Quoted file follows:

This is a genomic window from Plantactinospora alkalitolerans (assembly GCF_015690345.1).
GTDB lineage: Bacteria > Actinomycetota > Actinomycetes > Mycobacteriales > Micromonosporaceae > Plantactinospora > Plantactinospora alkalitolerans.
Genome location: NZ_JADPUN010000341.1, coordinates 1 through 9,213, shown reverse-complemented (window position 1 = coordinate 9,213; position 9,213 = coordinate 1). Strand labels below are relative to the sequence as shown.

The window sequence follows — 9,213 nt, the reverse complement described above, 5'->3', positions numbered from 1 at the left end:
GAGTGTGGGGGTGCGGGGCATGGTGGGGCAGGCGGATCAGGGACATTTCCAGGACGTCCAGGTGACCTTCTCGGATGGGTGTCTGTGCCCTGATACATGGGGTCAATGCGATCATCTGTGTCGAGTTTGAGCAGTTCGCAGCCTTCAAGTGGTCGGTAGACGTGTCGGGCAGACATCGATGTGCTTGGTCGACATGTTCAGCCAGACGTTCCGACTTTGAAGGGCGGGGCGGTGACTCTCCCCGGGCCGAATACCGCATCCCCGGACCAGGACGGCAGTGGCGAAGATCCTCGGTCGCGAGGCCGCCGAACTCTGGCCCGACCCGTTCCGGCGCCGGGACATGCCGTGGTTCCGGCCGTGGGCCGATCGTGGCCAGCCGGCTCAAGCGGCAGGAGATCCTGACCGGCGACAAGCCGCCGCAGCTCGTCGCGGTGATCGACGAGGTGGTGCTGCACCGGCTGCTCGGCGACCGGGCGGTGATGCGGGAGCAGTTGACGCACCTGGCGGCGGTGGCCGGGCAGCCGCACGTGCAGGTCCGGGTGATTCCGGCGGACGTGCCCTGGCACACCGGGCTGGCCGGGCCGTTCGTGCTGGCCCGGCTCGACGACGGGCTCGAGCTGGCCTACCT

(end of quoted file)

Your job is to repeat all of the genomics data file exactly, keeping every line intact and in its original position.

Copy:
This is a genomic window from Plantactinospora alkalitolerans (assembly GCF_015690345.1).
GTDB lineage: Bacteria > Actinomycetota > Actinomycetes > Mycobacteriales > Micromonosporaceae > Plantactinospora > Plantactinospora alkalitolerans.
Genome location: NZ_JADPUN010000341.1, coordinates 1 through 9,213, shown reverse-complemented (window position 1 = coordinate 9,213; position 9,213 = coordinate 1). Strand labels below are relative to the sequence as shown.

The window sequence follows — 9,213 nt, the reverse complement described above, 5'->3', positions numbered from 1 at the left end:
GAGTGTGGGGGTGCGGGGCATGGTGGGGCAGGCGGATCAGGGACATTTCCAGGACGTCCAGGTGACCTTCTCGGATGGGTGTCTGTGCCCTGATACATGGGGTCAATGCGATCATCTGTGTCGAGTTTGAGCAGTTCGCAGCCTTCAAGTGGTCGGTAGACGTGTCGGGCAGACATCGATGTGCTTGGTCGACATGTTCAGCCAGACGTTCCGACTTTGAAGGGCGGGGCGGTGACTCTCCCCGGGCCGAATACCGCATCCCCGGACCAGGACGGCAGTGGCGAAGATCCTCGGTCGCGAGGCCGCCGAACTCTGGCCCGACCCGTTCCGGCGCCGGGACATGCCGTGGTTCCGGCCGTGGGCCGATCGTGGCCAGCCGGCTCAAGCGGCAGGAGATCCTGACCGGCGACAAGCCGCCGCAGCTCGTCGCGGTGATCGACGAGGTGGTGCTGCACCGGCTGCTCGGCGACCGGGCGGTGATGCGGGAGCAGTTGACGCACCTGGCGGCGGTGGCCGGGCAGCCGCACGTGCAGGTCCGGGTGATTCCGGCGGACGTGCCCTGGCACACCGGGCTGGCCGGGCCGTTCGTGCTGGCCCGGCTCGACGACGGGCTCGAGCTGGCCTACCT